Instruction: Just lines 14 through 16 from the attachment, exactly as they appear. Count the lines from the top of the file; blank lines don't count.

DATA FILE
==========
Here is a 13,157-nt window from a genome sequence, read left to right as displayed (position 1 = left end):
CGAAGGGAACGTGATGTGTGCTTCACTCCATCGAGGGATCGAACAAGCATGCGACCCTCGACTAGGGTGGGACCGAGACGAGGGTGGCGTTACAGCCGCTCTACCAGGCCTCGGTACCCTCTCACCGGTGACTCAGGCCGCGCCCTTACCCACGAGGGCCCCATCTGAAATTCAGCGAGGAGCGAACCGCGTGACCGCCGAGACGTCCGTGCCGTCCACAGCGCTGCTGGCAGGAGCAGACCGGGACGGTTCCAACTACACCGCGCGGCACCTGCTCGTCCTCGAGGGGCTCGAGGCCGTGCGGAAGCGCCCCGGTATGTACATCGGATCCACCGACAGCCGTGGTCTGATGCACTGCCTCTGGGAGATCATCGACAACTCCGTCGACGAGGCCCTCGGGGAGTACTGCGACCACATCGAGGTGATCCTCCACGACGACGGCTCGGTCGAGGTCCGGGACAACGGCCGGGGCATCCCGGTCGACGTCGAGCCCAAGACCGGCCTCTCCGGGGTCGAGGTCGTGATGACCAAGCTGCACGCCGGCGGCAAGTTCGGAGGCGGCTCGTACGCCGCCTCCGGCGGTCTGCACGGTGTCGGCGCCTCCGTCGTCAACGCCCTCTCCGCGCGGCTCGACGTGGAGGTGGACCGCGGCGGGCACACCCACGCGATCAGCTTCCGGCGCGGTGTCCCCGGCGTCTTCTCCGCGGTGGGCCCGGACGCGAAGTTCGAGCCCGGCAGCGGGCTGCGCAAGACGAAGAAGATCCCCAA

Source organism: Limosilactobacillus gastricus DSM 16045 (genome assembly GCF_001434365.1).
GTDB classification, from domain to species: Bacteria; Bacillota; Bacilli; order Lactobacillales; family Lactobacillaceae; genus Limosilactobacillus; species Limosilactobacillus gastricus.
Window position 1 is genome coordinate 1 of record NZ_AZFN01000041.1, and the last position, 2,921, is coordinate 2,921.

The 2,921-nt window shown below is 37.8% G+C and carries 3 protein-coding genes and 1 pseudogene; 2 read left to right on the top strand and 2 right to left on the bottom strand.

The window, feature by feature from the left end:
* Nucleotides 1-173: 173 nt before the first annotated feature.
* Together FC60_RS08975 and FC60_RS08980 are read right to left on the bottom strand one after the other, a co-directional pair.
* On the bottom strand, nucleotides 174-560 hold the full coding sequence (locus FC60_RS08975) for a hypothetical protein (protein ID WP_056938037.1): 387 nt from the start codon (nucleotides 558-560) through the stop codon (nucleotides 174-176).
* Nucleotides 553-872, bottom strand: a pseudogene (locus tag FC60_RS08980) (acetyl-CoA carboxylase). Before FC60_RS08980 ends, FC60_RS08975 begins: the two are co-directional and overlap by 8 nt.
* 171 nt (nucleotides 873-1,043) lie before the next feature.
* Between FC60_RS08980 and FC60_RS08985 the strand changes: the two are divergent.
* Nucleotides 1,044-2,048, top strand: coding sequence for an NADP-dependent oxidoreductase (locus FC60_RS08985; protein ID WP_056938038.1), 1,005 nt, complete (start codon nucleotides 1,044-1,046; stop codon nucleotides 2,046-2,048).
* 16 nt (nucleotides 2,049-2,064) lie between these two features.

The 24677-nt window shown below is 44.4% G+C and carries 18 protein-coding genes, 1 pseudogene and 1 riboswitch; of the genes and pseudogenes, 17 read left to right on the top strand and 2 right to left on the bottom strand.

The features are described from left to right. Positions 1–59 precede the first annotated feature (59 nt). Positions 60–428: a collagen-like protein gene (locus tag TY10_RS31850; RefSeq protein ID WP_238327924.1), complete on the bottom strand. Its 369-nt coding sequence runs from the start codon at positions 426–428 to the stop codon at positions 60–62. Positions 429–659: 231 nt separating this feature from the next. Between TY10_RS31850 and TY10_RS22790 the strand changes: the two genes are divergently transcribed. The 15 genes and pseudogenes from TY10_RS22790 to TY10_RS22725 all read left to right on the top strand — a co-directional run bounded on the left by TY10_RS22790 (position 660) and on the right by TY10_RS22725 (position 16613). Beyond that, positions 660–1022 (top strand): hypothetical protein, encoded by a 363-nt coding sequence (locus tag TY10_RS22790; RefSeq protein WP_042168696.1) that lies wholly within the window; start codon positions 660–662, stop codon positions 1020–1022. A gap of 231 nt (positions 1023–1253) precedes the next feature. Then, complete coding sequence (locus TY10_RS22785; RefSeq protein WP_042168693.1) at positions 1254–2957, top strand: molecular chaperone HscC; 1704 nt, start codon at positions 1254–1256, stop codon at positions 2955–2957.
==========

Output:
* Nucleotides 1,044-2,048, top strand: coding sequence for an NADP-dependent oxidoreductase (locus FC60_RS08985; protein ID WP_056938038.1), 1,005 nt, complete (start codon nucleotides 1,044-1,046; stop codon nucleotides 2,046-2,048).
* 16 nt (nucleotides 2,049-2,064) lie between these two features.

The 24677-nt window shown below is 44.4% G+C and carries 18 protein-coding genes, 1 pseudogene and 1 riboswitch; of the genes and pseudogenes, 17 read left to right on the top strand and 2 right to left on the bottom strand.